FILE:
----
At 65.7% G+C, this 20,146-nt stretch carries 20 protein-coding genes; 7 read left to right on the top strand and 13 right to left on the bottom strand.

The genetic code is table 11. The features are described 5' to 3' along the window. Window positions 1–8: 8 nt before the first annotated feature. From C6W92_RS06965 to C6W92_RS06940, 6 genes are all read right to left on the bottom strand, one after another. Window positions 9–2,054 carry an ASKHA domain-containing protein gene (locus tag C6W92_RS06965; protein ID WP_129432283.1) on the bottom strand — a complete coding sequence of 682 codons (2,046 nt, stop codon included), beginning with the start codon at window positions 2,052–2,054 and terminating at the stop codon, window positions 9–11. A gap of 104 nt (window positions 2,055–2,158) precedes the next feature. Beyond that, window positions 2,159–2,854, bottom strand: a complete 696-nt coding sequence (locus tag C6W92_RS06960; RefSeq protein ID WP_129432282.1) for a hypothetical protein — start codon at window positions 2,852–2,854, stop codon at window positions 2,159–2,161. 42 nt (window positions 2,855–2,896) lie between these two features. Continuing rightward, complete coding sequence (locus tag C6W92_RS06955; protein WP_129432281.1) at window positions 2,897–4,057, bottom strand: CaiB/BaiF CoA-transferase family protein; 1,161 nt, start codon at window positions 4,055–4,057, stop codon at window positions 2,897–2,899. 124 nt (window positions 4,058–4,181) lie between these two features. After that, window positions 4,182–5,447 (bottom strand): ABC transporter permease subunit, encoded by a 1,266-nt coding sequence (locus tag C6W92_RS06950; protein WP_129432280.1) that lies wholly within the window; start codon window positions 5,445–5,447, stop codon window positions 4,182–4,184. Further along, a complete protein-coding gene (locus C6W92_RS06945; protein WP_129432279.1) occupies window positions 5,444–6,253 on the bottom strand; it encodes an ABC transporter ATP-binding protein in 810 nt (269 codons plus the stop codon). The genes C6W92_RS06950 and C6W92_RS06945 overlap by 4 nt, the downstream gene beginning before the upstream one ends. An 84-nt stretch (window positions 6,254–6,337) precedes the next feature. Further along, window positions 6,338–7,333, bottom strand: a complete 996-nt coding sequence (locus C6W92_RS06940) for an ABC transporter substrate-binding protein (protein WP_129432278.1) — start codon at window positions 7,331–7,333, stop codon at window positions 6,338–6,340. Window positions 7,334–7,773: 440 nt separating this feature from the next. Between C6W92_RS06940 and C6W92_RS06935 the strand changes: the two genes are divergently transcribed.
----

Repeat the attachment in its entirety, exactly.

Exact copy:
At 65.7% G+C, this 20,146-nt stretch carries 20 protein-coding genes; 7 read left to right on the top strand and 13 right to left on the bottom strand.

The genetic code is table 11. The features are described 5' to 3' along the window. Window positions 1–8: 8 nt before the first annotated feature. From C6W92_RS06965 to C6W92_RS06940, 6 genes are all read right to left on the bottom strand, one after another. Window positions 9–2,054 carry an ASKHA domain-containing protein gene (locus tag C6W92_RS06965; protein ID WP_129432283.1) on the bottom strand — a complete coding sequence of 682 codons (2,046 nt, stop codon included), beginning with the start codon at window positions 2,052–2,054 and terminating at the stop codon, window positions 9–11. A gap of 104 nt (window positions 2,055–2,158) precedes the next feature. Beyond that, window positions 2,159–2,854, bottom strand: a complete 696-nt coding sequence (locus tag C6W92_RS06960; RefSeq protein ID WP_129432282.1) for a hypothetical protein — start codon at window positions 2,852–2,854, stop codon at window positions 2,159–2,161. 42 nt (window positions 2,855–2,896) lie between these two features. Continuing rightward, complete coding sequence (locus tag C6W92_RS06955; protein WP_129432281.1) at window positions 2,897–4,057, bottom strand: CaiB/BaiF CoA-transferase family protein; 1,161 nt, start codon at window positions 4,055–4,057, stop codon at window positions 2,897–2,899. 124 nt (window positions 4,058–4,181) lie between these two features. After that, window positions 4,182–5,447 (bottom strand): ABC transporter permease subunit, encoded by a 1,266-nt coding sequence (locus tag C6W92_RS06950; protein WP_129432280.1) that lies wholly within the window; start codon window positions 5,445–5,447, stop codon window positions 4,182–4,184. Further along, a complete protein-coding gene (locus C6W92_RS06945; protein WP_129432279.1) occupies window positions 5,444–6,253 on the bottom strand; it encodes an ABC transporter ATP-binding protein in 810 nt (269 codons plus the stop codon). The genes C6W92_RS06950 and C6W92_RS06945 overlap by 4 nt, the downstream gene beginning before the upstream one ends. An 84-nt stretch (window positions 6,254–6,337) precedes the next feature. Further along, window positions 6,338–7,333, bottom strand: a complete 996-nt coding sequence (locus C6W92_RS06940) for an ABC transporter substrate-binding protein (protein WP_129432278.1) — start codon at window positions 7,331–7,333, stop codon at window positions 6,338–6,340. Window positions 7,334–7,773: 440 nt separating this feature from the next. Between C6W92_RS06940 and C6W92_RS06935 the strand changes: the two genes are divergently transcribed.